[30 July 2007]
PopMatters Associate Music Editor
It seems like much of the Fat Wreck Chords roster has an image problem to deal with. I mean, if you’re looking for solid pop-punk these days, you could do worse than peruse the MP3s up on their site, because a lot of these bands are good. But, a lot of these bands also portray themselves as quite goofy. And well they should; pop-punk is often an admittedly goofy genre full of fun-loving, low-level pranksters singing three-chord quirky songs about inside jokes and skater girls. The problem is, every once in a while, these bands want to be taken seriously, at least on record. And such is the case with Mad Caddies’ new album, Keep It Going.
There is definitely some fun to be had on this record. Opener “The Dirge” is a quick ska-punk blast that starts the disc with some serious high energy. “Backyard” comes next and slows the tempo, but amps up the horns to keep things going. And later on in the record, “Coyote” ends with straight pop-punk and provides one of the album’s most purely fun moments.
However, the album is too often bogged down by pretensions. The band wants too much for the listener to believe the album was influenced by reggae and dancehall music, as if these are “more serious” influences that will give the album credibility. But, in the end, this is a ska-punk album. And any attempts at ambition ring a bit false. The “influence” of reggae usually manifests itself on Keep It Going only in singer Chuck Robertson’s affected accent. He seems to think if he sings like a reggae singer, the songs will then be reggae songs. But the effort sounds forced more than reverential in most cases.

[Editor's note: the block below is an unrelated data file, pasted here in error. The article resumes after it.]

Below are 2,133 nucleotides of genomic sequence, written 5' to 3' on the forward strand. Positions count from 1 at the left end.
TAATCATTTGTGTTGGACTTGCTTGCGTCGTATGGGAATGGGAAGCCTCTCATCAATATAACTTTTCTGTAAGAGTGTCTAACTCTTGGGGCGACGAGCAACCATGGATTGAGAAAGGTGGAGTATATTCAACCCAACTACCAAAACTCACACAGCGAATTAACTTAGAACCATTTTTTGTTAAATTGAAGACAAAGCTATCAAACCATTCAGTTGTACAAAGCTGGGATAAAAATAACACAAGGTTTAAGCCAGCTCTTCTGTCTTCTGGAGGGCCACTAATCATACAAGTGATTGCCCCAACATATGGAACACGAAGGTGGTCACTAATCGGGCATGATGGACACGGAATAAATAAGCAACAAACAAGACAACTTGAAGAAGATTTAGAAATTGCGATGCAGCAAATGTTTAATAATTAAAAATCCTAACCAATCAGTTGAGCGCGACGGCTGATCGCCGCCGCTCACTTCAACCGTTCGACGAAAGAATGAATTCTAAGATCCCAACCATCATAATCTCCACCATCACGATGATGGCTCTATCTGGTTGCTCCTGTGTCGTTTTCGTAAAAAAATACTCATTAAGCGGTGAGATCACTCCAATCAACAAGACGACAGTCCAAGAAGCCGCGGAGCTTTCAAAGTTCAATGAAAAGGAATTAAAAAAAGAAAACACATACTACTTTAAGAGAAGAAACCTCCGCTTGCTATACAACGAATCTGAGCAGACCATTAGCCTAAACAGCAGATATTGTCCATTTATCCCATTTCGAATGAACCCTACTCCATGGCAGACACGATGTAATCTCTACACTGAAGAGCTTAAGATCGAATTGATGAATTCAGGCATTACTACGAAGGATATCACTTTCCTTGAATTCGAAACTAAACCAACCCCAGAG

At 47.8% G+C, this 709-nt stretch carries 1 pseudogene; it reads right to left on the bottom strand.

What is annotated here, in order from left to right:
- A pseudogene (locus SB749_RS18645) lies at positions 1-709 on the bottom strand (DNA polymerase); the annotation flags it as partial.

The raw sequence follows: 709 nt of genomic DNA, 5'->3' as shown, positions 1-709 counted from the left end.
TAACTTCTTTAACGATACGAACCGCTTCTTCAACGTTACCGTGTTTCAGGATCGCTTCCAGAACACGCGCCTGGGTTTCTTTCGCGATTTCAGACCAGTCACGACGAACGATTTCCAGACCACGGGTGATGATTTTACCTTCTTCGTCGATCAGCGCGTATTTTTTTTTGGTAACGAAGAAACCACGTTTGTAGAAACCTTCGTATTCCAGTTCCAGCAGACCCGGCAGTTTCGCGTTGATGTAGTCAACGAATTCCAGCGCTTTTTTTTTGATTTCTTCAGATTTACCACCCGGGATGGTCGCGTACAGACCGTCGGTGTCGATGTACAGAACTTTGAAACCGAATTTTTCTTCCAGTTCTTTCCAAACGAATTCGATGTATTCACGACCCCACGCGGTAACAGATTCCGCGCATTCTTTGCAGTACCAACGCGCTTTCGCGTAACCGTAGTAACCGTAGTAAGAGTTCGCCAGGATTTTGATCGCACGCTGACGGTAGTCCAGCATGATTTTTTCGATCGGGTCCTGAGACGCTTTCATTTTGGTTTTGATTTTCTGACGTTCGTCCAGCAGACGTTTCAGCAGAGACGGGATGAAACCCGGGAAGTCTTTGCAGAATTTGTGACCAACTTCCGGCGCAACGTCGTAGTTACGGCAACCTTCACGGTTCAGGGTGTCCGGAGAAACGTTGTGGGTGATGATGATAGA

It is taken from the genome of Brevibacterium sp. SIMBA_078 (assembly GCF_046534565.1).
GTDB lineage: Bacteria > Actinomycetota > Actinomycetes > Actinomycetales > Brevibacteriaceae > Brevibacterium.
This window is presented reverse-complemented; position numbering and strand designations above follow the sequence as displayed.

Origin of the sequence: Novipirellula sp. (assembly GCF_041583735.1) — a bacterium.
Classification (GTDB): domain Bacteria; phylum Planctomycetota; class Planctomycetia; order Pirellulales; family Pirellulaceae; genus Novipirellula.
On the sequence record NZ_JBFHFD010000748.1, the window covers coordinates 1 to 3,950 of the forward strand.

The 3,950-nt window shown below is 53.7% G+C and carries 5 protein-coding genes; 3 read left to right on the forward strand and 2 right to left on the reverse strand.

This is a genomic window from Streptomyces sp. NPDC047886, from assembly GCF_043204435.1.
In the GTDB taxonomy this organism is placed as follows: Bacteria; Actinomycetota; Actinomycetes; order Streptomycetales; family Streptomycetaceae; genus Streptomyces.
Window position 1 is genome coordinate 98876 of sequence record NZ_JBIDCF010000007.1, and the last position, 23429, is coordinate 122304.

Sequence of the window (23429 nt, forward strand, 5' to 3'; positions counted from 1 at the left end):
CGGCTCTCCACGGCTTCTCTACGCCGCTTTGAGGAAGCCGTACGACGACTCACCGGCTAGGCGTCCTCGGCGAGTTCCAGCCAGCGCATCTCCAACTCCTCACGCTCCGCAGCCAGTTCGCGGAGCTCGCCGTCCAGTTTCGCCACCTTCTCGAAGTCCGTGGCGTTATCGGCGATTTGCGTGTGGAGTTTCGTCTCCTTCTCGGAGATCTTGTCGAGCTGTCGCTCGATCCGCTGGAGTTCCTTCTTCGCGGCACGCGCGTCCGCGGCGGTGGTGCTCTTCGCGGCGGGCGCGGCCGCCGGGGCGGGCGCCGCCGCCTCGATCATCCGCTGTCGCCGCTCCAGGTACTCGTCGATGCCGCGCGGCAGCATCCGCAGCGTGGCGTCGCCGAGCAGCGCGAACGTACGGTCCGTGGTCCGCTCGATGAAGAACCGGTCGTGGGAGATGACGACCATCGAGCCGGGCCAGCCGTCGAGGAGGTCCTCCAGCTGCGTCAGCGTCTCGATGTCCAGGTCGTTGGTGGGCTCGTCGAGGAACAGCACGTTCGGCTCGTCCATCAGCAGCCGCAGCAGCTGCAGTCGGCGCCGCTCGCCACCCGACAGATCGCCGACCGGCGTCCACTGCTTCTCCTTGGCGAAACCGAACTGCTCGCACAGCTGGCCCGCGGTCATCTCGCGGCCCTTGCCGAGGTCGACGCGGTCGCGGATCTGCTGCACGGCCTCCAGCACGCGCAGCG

“State of Mind” is maybe the album’s best song, because it relishes its ska leanings rather than try to falsely twist them into something they’re not. Same goes for “Today”, which is just a fun ska-punk song about drinking too much and trying to turn it around. The subject on that song is not given too much heft, and the music belies the tune’s sentiment in a clever way.
Lyrically, the album isn’t terribly strong, though it’s not as weak as you might think, either. The problem, however, is that Robertson’s affected vocals put more pressure on the lyrics to deliver. Strongly written songs are the only thing to overcome his fake accent, and the lyrics just don’t stand up to the pressure more often than not. On “Reflections”, the Caddies fall back on clichéd road-weary tropes to convey emotion. The song starts, “I’m lost again out on the highway, searching for answers that I fear”, and it doesn’t go anywhere new in the three minutes after that. Sometimes the music’s energy drowns these moments out, but often the lyrics rely on oft-used generalities and it becomes easy to lose interest.
Keep It Going is a case of a band needing to accept themselves for what they are. As a ska album, Mad Caddies have done all right for themselves—not brilliant, but solid. But the half-attempts at reinvention and ambition drain the energy from an album that could be a real pleasure, even with its moments of oversimplification. Mad Caddies have spent too many years not caring about being taken seriously, and to try for that sort of cred at this point in the game may not have been the smartest move.